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2018 Gibbons Lecture 4: Can we be friends with robots?

24 May 2018: 6:00 pm - 7:30 pm

University of Auckland,
Owen G Glenn Building,
Room OGGB 3/260-092,
Level 0,
12 Grafton Road,

There is public parking in the basement of the Owen G Glenn Building at 12 Grafton Road.

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2018 Gibbons Lectures in association with ITP

The Computer Science Department at the University of Auckland, in association with IT Professionals New Zealand, is pleased to announce the Gibbons Lecture Series for 2018. This year the lectures address aspects of Robotics in Industry and at Home.

Robots Everywhere
Robotics in Industry and at Home

A robot is a machine capable of sensing and carrying out a complex series of actions automatically, especially when controlled by computer programs. It seems that every day we hear news items concerning robots, the tasks that they are now able to perform and how they are expected to interact with humans.

Particularly newsworthy are autonomous robots that operate without immediate human control and androids that are made to resemble humans, but most robots are machines designed to perform a task with the most practical shape for the task itself.

The branch of technology that deals with the design, construction, operation, and application of robots, is called robotics. Robotics is an interdisciplinary branch of engineering and science that involves mechanical engineering, electrical engineering, computer science and other disciplines from the social sciences. In New Zealand, robotics is an active area of research.

The first speaker this year, Bruce MacDonald from our Faculty of Engineering, will overview the state of robotics research, especially local research directions. Mike Shatford, Managing Director of Design Energy, will follow with a summary of how robotics and supporting technologies are solving problems for industry, world-wide and in New Zealand, particularly in small and medium enterprises. From our Department of Computer Science, Patrice Delmas will discuss the problems of providing robots with vision. To end the lecture series, Elizabeth Broadbent from our Faculty of Medical and Health Sciences will present some of the social issues of interacting with robots and her research into this area.

Lecture 4: Can we be friends with robots?

Associate Professor Elizabeth Broadbent, Department of Psychological Medicine, Faculty of Medical and Health Sciences, University of Auckland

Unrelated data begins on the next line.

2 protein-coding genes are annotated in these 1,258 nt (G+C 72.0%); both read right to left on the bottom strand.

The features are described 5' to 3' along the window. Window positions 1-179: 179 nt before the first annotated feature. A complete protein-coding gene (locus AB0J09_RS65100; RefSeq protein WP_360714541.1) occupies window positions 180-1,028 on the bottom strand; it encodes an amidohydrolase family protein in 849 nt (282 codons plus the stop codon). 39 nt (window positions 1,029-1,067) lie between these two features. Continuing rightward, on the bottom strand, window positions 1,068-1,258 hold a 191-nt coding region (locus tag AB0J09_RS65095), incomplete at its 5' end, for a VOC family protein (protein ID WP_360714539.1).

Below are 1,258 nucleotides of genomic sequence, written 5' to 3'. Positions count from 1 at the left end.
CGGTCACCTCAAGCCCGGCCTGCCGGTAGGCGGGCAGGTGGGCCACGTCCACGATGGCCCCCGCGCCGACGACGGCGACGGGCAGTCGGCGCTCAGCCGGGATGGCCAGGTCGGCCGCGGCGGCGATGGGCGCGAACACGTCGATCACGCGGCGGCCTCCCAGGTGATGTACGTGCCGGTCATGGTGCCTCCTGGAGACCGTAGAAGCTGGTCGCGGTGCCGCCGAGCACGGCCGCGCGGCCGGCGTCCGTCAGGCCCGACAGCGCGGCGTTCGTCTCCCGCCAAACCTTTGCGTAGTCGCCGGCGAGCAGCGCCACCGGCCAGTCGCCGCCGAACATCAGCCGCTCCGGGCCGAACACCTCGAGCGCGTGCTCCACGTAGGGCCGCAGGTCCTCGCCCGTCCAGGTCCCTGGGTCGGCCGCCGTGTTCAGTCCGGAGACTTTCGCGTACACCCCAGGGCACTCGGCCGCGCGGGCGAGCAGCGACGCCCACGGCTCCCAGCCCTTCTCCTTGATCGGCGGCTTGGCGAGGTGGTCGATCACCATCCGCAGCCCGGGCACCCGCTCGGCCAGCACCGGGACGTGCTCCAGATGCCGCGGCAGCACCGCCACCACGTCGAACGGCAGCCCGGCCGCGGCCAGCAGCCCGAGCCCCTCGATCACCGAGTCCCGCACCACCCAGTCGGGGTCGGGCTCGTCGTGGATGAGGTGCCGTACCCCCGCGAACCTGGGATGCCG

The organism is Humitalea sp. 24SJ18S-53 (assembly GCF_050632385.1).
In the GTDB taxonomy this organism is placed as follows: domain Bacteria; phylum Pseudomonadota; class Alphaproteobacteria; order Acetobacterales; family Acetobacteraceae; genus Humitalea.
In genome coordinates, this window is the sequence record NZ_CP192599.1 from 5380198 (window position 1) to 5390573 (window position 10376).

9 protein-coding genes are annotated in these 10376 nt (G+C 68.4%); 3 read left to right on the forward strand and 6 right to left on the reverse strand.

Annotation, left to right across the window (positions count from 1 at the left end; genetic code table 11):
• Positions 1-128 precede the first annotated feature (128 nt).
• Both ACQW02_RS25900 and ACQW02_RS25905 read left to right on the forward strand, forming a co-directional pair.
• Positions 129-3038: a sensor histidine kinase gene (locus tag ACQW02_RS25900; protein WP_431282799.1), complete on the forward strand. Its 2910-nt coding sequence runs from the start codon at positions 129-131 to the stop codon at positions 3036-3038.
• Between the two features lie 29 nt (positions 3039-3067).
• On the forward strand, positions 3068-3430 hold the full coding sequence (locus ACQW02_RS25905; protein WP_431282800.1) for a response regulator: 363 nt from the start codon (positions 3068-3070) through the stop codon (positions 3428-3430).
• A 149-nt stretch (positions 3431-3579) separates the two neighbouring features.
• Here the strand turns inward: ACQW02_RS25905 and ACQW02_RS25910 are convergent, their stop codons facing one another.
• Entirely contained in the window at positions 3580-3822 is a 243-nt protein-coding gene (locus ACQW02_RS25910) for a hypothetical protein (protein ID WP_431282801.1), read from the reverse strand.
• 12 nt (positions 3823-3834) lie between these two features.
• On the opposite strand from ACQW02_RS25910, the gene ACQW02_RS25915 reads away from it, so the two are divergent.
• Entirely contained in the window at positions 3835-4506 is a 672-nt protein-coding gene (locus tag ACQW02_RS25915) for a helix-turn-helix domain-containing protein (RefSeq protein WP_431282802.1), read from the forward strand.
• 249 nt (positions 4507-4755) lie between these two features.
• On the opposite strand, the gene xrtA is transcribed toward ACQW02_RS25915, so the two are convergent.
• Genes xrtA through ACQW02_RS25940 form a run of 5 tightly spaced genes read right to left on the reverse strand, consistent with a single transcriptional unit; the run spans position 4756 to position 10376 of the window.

Social robots are now being made to assist us in our daily lives in our homes and workplaces. These robots typically look humanoid, and are designed to display signs of attention, cognition and emotion. This lecture will discuss research on how people feel about living with such robots, and the benefits and harm robots may bring.

The talk will draw on a series of New Zealand studies examining how people respond to robots in their own homes and in healthcare settings for long periods. People's attribution of mind to robots and their feelings of companionship with robots will be a particular focus.

Please join us for refreshments from 6pm at Level 1 of Owen G Glenn Building, 12 Grafton Road.

About The Speaker

Elizabeth Broadbent is an Associate Professor of Health Psychology in the Faculty of Medical and Health Sciences at the University of Auckland, New Zealand. She initially gained an honours degree in electrical and electronic engineering in order to pursue her desire to make personal robots.

After becoming interested in the psychological aspects of illness and in psychoneuroimmunology, she obtained her MSc and PhD in health psychology. She now combines her health psychology and robotics interests to study healthcare robotics.

Elizabeth is a vice-chair of the multi-disciplinary CARES robotics group at the University of Auckland. In 2010, Elizabeth was a visiting academic at the School of Psychology at Harvard University and in the Program in Science, Technology, and Society at Massachusetts Institute of Technology in Boston, USA.

In 2017, she obtained a Fulbright award to return to Boston to conduct further research on companion robots. She is an associate editor of the journal IEEE Transactions on Human-Robot Interaction, and Director of the Masters of Health Psychology programme at the University of Auckland.

Drinks and nibbles will be served from 6pm on Level 1 of the Owen G Glenn building. Lecture commences at 6.30pm. Live streaming will also be available.

Find out more information about the Gibbons Lecture Series.

Registration Details:

Attendance is free, however please register below for catering and to secure your place.


Please note that this session may be video or audio recorded for viewing by other members at a later date. As it is possible that audience members may be incidentally recorded, please let us know if you specifically want to be excluded and we will ensure you are not shown.

Attendance Cost


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